The Austin Chronicle Top 10 Films of 2018

Our favorite films from our least favorite year

Roma, this year's No. 1 film among our critics

If 2018 will be looked back on for anything cinematically (not that historians will lack material from this year), it will be the year when Hollywood and the indies put their money where their mouth is when it comes to representation in front of and behind the camera. Even five years ago, it would have been a dream to think that there would be more than one major studio film about the African-American experience, but this year we had BlacKkKlansman, Blindspotting, Sorry to Bother You, If Beale Street Could Talk – and it felt like the start of something, not just a moment. This came in the same year as Crazy Rich Asians filling multiplexes and Roma – a Spanish-language story told from the viewpoint of a Mexican housemaid – being Netflix's big Oscar push title.

On the grander scale, Marvel ruled the roost: Black Panther was both a victory for representation and a damn fine superhero movie; Avengers: Infinity War provided the best and most jaw-dropping cliffhanger since "Luke, I am your father"; Ant-Man and the Wasp was its own ridiculous self; and even the off-brand titles like Deadpool 2 and the genre-shattering Spider-Man: Into the Spider-Verse delivered the crowd-pleasing goods. So, no, superhero movies aren't dead.

Taking a local view, Austin may sell itself as a music town, but it's also a filmmaking town. From Oscar winners to the rising tide of indie horror filmmakers and web series innovators, we're in an amazing position. This year's crop of locally made and produced movies saw some of our directors at their very best – Yen Tan's tender AIDS drama, 1985; PJ Raval's gut-punch indictment of imperialism and bigotry, Call Her Ganda; and the Zellner Bros.' cheeky, quirky, and sharp Western reinvention, Damsel.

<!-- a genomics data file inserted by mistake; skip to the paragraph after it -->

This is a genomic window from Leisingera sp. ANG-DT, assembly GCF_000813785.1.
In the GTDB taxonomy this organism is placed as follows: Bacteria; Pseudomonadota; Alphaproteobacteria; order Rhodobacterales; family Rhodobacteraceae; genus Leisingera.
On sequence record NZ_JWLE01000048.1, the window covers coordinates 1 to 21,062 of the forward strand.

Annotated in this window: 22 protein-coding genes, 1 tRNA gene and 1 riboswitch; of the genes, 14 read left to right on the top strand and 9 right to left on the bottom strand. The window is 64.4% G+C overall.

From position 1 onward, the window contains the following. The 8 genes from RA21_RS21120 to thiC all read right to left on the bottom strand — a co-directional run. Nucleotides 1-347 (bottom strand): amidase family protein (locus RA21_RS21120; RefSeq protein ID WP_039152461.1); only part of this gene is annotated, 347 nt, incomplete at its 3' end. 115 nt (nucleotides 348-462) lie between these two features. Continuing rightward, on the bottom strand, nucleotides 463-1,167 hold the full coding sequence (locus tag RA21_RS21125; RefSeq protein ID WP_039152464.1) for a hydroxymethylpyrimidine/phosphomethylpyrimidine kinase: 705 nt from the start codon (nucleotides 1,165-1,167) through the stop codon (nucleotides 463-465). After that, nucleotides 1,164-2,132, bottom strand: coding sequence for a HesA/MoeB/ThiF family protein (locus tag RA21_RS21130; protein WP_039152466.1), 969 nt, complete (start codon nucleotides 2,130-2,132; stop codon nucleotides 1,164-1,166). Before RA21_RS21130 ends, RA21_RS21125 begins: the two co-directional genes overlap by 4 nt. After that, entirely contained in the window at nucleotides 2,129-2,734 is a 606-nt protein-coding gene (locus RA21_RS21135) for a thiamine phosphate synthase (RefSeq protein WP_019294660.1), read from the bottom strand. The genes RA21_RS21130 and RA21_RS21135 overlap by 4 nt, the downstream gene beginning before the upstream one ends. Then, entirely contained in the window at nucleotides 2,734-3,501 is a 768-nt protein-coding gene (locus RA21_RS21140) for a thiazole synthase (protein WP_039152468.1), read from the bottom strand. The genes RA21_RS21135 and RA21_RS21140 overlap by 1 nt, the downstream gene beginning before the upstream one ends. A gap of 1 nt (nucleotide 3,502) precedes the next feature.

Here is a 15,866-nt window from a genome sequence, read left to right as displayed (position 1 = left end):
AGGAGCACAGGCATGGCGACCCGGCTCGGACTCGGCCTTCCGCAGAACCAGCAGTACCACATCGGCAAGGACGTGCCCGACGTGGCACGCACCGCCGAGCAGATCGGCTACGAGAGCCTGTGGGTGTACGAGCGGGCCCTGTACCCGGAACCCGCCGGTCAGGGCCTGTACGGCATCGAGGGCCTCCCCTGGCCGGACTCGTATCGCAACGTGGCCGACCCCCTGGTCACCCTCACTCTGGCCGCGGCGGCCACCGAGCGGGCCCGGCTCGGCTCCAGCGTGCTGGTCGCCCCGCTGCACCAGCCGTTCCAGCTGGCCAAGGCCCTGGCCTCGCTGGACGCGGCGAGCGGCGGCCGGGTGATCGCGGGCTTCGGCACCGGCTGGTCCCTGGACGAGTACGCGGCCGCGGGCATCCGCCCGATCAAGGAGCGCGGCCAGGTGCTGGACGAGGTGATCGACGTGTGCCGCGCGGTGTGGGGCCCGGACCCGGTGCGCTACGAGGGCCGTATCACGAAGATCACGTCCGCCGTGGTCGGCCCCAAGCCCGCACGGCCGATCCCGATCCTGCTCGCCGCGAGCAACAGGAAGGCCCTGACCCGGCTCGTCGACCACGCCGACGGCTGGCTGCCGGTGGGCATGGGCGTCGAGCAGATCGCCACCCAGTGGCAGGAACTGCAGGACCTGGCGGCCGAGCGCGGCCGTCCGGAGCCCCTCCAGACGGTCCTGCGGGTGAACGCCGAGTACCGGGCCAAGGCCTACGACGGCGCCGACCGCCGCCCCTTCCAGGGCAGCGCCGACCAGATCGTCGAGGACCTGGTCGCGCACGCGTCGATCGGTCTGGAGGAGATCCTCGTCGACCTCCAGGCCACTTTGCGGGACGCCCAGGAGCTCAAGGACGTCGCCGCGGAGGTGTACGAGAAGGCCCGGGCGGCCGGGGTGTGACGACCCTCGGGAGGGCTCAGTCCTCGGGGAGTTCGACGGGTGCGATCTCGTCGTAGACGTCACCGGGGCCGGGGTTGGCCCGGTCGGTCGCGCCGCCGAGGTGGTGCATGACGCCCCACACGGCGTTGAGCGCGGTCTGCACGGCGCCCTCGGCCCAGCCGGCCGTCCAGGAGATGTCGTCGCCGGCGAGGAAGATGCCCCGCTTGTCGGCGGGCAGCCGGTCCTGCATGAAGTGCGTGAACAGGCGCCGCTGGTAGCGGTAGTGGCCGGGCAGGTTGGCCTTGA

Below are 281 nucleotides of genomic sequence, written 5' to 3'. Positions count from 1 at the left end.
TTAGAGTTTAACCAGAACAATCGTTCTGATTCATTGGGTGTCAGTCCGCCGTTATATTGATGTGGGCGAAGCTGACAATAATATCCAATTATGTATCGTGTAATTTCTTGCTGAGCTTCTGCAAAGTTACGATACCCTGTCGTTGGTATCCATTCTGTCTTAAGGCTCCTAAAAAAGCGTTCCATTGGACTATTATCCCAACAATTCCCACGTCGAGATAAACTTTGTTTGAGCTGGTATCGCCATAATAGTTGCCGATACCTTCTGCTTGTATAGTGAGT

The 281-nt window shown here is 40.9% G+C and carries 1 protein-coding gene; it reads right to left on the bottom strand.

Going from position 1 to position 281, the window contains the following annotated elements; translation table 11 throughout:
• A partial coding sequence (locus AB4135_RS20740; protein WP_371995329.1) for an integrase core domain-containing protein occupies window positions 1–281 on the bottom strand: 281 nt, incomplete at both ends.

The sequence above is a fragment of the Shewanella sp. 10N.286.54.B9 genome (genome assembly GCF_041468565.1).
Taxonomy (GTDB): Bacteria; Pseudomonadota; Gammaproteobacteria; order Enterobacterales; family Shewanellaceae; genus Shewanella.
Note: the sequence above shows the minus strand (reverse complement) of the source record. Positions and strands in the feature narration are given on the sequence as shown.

On a personal note, I'll look back on 2018 as my first full year as Screens editor for The Austin Chronicle – a dream position for me since I first interned in these dusty halls back in 2006. It's given me an opportunity to work closer than ever alongside names synonymous with the section as well as a new wave of talent that I have been lucky enough to see with a byline in these pages. Thank you all.

It's from those writers – more particularly, the roster of permanent critics – that the Chronicle's Top 10 list has been drawn. For stats wonks, we all drew up our own top 10s (see below) and then each film was awarded points (10 for first place, nine for second, etc., plus a bonus five points per critic) to give weight to a plurality of opinions. In the case of a tie, the film named by the largest number of critics came first. Hop online to see their full lists, plus more Top 10s, including our most-read reviews (No. 1 will shock you!), stories, and the films coming soon that you need to see.

The Austin Chronicle Top 10 Films of 2018

1) Roma

2) First Reformed

3) The Favourite

4) Leave No Trace

5) You Were Never Really Here

6) Mandy

7) Burning

8) The Rider

9) Sorry to Bother You

10) Shoplifters

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More Top 10s
Top Nine in Visual Art of 2020, Plus One Exceptional Other
Top Nine in Visual Art of 2020, Plus One Exceptional Other
Wayne Alan Brenner chooses outstanding visual artistry that made this year a feast, save for one performative and culinary experience that was the cherry on top

Wayne Alan Brenner, Dec. 18, 2020

Top 10 Arty Ways 2020 Was the Best Year Ever
Top 10 Arty Ways 2020 Was the Best Year Ever
Barbara Purcell shares art highlights from a year that tested our sanity and humanity

Barbara Purcell, Dec. 18, 2020

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Top 10s, Top 10s 2018

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